Refugees from the East 1945 in Berlin
Heimatvertriebene (German for "expellees", literally "homeland displaced person" ) are those around 12 million ethnic Germans who fled or were expelled after World War II from parts of Germany annexed by Poland and Russia, and from other countries, who found refuge in both West and East Germany, and Austria. Refugees who had fled voluntarily but were later refused permission to return are often not distinguished from those who were forcibly deported.
In a document signed in 1950 the Heimatvertriebene organisations recognized the plight of the different groups of people living in today's Poland who were resettled there by force. The Heimatvertriebene are just one (but by far the largest) of the groups of millions of other people, from many different countries, who all found refuge in today's Germany.
Some of the expellees are active in politics and belong to the political right wing. Many others do not belong to any organizations, but they continue to maintain what they call a lawful right to their homeland. The vast majority pledged to work peacefully towards that goal while rebuilding post-war Germany and Europe.
The expellees are still highly active in German politics, and are one of the major political factions of the nation, with around 2 million members. The president of the Federation of Expellees is as of 2004 a member of the Bundestag.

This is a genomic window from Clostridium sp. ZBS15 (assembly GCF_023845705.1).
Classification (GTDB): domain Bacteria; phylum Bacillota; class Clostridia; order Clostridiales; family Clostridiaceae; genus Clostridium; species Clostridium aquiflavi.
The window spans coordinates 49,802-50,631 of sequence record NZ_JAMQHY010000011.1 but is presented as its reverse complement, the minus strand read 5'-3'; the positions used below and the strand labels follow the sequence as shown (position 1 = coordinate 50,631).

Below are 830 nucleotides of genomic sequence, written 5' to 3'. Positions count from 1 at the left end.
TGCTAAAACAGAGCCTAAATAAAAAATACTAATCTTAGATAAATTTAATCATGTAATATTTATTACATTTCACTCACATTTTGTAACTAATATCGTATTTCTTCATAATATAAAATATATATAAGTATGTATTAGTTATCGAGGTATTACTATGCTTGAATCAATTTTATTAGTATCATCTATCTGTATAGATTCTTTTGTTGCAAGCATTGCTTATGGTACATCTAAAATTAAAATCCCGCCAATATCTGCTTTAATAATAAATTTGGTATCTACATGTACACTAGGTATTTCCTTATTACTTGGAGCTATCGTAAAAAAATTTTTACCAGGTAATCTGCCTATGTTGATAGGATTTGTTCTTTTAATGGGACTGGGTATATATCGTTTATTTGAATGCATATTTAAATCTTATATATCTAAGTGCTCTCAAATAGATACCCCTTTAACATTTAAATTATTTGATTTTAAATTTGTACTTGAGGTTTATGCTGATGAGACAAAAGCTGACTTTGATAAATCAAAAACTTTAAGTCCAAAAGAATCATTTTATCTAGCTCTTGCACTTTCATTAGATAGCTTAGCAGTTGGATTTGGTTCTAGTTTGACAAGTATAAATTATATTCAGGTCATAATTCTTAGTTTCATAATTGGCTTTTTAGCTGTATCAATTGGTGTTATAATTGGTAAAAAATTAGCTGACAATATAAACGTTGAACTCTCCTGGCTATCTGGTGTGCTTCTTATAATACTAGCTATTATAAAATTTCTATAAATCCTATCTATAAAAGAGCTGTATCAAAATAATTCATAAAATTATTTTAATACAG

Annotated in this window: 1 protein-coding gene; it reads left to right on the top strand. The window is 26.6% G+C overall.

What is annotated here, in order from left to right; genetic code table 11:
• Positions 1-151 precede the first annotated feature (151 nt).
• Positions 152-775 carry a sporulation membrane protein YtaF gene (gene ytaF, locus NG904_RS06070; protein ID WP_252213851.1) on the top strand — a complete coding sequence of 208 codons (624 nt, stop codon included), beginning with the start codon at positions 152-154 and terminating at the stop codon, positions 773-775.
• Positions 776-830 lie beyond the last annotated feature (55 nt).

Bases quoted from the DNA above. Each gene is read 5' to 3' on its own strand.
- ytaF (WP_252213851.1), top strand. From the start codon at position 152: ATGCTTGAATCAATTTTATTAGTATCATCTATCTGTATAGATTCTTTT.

Although expellees and their descendants were active in West German politics, the prevailing political climate within West Germany was that of atonement for Nazi actions. However the CDU governments have shown considerable support for the expellees and German civilian victims.
 Expellee towns
As a result of the huge influx of expellees, there was a massive increase of population in some areas such as Mecklenburg (where population numbers doubled), and in some places the previous homogeneity of the population was broken by Protestant expellees moving to a purely Catholic area or conversely. The population numbers of a number of small settlements in West Germany exploded permanently due to a refugee camp on their territory or nearby. Examples of this phenomenon include Neugablonz, a quarter of Kaufbeuren in Bavaria, founded by the expellees and named after Gablonz (Jablonec nad Nisou). Neugablonz nowadays makes up a third of the town's population. An extreme example of the population explosion is Neutraubling (also in Bavaria), which had 53 inhabitants in 1947, 1300 in 1951, and 3800 in 1960. Since the refugee camps were mostly located on the sites of former hidden ammunition factories, most of these Vertriebenenstädte are located in a (former) forest.
 See also
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